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VINE VOICEon September 10, 2006
If I hadn't seen an ongoing discussion with the author online and heard about this book, I probably would not have picked it up since I do not suffer much from depression. But the discussion has sparked an interest and since I do have relatives that suffer from depression, I was intrigued enough to read it.

The topic may sound off-putting but I can honestly say that this is one of the best laid-out and well-written books I have read in a long time. From the very first paragraph, Thompson grabs the reader's attention and holds it till the last page has been turned. Even then, you're finding yourself wishing that you have a little bit more money in your pocket to buy this book for all the women in your life. (And some for the men to better understand their wives!)

This is a book that explains a taboo subject. It explores Post-Partum depression (not as thoroughly as other books may have) but also, maternal depression, which I will admit that I have never heard of. But the stories of individuals in this book have made it real and something noteworthy to explore. Thompson has made a concise exploration into this study. She makes the issue personal since she does suffer from depression. Her stories and other women's stories have given maternal depression a name and I never realized that it was so common till I read this book. She gives the reader a better understanding about depression, what kind of help you can get now and there is even a chapter on rat/monkey studies that is very interesting.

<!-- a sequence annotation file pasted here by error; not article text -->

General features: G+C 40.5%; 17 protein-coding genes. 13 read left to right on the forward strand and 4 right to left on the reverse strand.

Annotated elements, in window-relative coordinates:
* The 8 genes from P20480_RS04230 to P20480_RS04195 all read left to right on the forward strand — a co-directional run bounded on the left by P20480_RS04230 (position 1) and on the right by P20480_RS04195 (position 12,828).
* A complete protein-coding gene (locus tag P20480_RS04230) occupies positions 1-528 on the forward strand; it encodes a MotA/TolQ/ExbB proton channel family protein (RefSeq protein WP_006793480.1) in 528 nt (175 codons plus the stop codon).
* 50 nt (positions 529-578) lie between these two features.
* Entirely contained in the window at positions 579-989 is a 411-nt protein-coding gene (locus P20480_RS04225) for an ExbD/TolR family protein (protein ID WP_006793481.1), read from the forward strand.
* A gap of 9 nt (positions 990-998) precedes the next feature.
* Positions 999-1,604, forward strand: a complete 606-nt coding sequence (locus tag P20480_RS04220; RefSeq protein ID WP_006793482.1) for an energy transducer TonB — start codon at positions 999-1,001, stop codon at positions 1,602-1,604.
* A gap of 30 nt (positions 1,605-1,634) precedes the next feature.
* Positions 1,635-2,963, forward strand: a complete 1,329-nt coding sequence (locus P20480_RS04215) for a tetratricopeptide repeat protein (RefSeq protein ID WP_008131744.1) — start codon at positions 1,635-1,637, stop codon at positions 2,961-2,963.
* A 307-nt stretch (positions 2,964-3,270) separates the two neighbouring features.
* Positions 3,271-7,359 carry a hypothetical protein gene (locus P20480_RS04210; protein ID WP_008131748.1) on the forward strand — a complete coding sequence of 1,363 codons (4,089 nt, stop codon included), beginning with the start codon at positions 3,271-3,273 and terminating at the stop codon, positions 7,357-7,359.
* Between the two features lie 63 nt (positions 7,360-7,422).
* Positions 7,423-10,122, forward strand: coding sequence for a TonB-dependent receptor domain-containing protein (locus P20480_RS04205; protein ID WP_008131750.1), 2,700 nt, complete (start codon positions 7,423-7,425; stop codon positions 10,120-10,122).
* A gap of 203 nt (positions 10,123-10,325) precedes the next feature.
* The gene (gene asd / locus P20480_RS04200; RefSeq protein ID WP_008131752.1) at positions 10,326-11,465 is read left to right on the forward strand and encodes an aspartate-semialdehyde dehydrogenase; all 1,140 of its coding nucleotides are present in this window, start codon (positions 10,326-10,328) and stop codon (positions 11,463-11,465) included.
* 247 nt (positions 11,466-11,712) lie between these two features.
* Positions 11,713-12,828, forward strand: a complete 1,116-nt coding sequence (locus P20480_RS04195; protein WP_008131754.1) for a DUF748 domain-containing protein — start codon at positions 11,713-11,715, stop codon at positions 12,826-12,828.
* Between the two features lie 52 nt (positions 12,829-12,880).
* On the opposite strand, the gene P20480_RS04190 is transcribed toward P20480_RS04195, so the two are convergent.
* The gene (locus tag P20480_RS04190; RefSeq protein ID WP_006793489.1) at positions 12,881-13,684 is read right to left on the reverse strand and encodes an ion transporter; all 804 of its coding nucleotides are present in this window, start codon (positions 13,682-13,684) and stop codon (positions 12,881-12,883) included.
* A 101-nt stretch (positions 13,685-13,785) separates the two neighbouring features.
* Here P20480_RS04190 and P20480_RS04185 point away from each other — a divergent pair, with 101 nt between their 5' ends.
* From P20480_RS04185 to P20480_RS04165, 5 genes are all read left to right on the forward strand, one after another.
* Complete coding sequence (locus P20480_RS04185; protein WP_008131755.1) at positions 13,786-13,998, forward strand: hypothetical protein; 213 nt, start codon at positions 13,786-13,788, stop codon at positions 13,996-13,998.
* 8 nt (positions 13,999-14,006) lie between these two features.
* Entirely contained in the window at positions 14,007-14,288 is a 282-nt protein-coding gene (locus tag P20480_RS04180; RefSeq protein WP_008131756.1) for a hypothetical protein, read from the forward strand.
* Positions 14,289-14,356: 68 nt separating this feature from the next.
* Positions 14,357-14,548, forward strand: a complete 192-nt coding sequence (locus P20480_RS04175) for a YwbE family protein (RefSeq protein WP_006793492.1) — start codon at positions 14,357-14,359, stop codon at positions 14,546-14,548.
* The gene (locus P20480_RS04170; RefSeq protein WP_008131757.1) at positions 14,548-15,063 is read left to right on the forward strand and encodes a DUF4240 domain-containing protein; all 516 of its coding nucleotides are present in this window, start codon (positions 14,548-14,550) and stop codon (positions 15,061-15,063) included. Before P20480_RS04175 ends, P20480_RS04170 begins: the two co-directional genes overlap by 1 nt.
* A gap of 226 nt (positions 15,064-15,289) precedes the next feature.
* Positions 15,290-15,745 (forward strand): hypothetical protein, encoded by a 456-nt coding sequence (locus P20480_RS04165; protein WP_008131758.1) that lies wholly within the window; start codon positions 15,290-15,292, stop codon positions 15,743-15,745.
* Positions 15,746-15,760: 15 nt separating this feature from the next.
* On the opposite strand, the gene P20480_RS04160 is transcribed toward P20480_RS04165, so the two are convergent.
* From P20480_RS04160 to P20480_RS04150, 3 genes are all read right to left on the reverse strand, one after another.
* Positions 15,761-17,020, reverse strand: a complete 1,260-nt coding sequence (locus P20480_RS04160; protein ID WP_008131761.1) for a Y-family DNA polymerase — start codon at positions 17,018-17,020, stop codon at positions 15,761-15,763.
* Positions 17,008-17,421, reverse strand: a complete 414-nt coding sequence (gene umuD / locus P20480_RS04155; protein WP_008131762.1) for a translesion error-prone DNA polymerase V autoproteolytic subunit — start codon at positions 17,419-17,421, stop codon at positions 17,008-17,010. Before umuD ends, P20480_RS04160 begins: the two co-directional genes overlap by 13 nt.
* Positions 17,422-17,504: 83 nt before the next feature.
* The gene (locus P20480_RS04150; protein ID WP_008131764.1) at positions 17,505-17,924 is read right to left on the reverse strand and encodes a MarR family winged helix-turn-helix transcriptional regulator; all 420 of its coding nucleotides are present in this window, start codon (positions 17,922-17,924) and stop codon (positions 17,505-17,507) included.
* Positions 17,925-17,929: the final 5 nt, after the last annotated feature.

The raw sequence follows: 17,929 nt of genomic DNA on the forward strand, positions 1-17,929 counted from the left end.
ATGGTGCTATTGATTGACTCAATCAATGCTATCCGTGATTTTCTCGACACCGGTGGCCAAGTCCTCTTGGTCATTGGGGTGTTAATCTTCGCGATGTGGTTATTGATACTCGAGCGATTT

This is science mixed in with intimate details. It is a book that teaches you something new and makes it interesting. It makes you pause in reflection and gives you a better understanding on what maternal depression really is. It helps maybe to feel a little bit less alone in this struggle and for me, it does help me understand those in my family who suffers from depression a bit more. This book really should be read by everyone to shed a little bit more light on a dark disease of the mind.

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on August 8, 2006
I'm really not sure which book Publishers Weekly was reading, but it couldn't have been this one! Instead focus on Library Journal who, in my opinion, got it right. As a clinical social worker, who has worked with hundreds of mothers, this is a book I recommend to clients as well as mental health professionals. Thompson's ability to explain complicated -medical/physiological/pharmacological- information while simultaneously using commonly understood language,without watering down the information one iota, is a true gift. The stories Thompson shares from her own experience as a mother struggling with depression, in adddition to the compelling interviews she has conducted with hundreds of mothers(all backed by excellent research relating what is happening currently in the field of depression) set this book apart making it a one stop resource.
As strange as it may sound, this book is an enjoyable read, even though it is tackling a very serious subject; maternal depression. I know! Enjoyable and maternal depression does appear to be incongruous in the same sentence. However Thompson's way with the written word just doesn't come along very often in this genre. Most of the books written about depression are heavily technical or written like a "how to" manual. Thompson has found, as Dave Matthews would sing, "The Space Between".
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on September 24, 2007